The two decades from 1945 to 1965 in Singapore was a period of extraordinary political turmoil in the modern histories of Malaya, Malaysia and then Singapore.
The end of war and Japanese occupation unleashed concerted demands for greater political representation, self-rule and independence. The British facing similar demands elsewhere in its colonies, tried to manage the process of decolonisation that would help to keep its economic and military interests. It instituted constitutional changes on one hand and carried out policies of control and suppressions on the hand. These policies elicited responses and struggles that would to defined and shaped the course of history taken. While Singapore history of social political activism is a trial of remarkable group of men and women who advanced radical agenda of anti-colonialism, democracy, multiculturalism and social justice, it had exacted tremendous cost in term of the thousands of years of unlawful incarcerations of the country best talents.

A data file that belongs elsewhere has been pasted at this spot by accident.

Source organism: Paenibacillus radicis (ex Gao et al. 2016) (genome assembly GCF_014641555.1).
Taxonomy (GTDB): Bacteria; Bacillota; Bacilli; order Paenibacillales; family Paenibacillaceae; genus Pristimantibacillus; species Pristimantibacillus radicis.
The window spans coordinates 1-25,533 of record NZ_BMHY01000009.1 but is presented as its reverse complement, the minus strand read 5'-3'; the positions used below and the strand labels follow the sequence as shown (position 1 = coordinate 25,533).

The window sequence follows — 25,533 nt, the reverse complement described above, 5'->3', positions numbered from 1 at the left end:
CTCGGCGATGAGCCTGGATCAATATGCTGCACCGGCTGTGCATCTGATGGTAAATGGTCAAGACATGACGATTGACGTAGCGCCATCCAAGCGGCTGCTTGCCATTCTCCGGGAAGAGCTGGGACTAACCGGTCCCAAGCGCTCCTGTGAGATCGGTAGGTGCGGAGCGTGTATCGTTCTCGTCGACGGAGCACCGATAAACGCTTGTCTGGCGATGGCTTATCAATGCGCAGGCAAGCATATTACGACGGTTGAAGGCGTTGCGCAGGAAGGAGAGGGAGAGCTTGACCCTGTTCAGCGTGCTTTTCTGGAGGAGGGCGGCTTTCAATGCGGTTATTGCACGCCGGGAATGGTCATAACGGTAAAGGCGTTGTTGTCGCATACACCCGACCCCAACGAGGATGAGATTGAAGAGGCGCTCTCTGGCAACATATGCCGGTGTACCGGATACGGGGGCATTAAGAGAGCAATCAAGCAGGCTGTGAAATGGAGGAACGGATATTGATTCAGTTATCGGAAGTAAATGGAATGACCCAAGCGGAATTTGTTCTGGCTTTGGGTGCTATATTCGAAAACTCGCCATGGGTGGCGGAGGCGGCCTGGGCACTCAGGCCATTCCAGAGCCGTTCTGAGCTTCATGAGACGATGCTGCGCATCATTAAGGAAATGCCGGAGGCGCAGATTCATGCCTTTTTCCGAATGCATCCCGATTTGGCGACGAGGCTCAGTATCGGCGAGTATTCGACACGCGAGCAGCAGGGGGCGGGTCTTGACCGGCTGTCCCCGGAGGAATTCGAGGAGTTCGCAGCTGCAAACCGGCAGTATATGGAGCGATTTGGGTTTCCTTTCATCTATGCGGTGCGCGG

The Internal Security Act is a tool of political suppressions, originated as an “Emergency Regulations” that suspense the rule of law, morphed into Public Security Ordinance (PPSO) and then codified as a security law. It was a colonial design of political suppression to forestall the independence and self determination political its colonies. The local natural aristocrats after assuming power from the colonial master found it useful and political expedient to continue use and refine it to hold on power.